WASHINGTON, Jan. 29 (Xinhua) -- A former U.S. soldier who became a quadruple amputee three years ago has received a double arm transplant at Johns Hopkins Hospital in Baltimore, the hospital said Tuesday.
Brendan M. Marrocco, a 26-year-old infantryman lost four limbs in a 2009 roadside bomb attack in Iraq. Last month, he had the operation performed by a special team led by Johns Hopkins surgeon Andrew Lee.
Marrocco also received the bone marrow cells from the same deceased donor who provided him new arms. The innovative treatment helps his body prevent rejection of the new limbs with minimal anti-rejection drugs, which can cause infection and organ damage.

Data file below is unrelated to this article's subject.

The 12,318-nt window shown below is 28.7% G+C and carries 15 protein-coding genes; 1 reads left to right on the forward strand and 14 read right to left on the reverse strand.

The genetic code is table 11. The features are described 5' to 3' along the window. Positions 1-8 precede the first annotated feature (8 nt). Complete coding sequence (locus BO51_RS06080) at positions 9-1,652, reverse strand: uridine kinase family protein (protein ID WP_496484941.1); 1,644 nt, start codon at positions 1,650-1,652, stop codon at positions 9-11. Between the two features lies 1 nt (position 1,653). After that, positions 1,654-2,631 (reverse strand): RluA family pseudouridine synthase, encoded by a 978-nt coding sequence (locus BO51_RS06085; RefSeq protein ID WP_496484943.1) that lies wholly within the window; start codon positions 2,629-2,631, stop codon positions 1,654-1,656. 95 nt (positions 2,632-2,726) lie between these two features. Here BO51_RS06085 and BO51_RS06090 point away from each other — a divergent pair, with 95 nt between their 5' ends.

It is the hospital's first bilateral arm transplant while Marrocco becomes one of seven people in the United States who have undergone successful double hand transplants, according to the hospital's news release.
Marrocco agrees to participate a study of the new anti-rejection regimenm. With funding from the Armed Forces Institute of Regenerative Medicine of the U.S. Department of Defense, Lee hopes the study can make the new standard of care for limb and face transplants.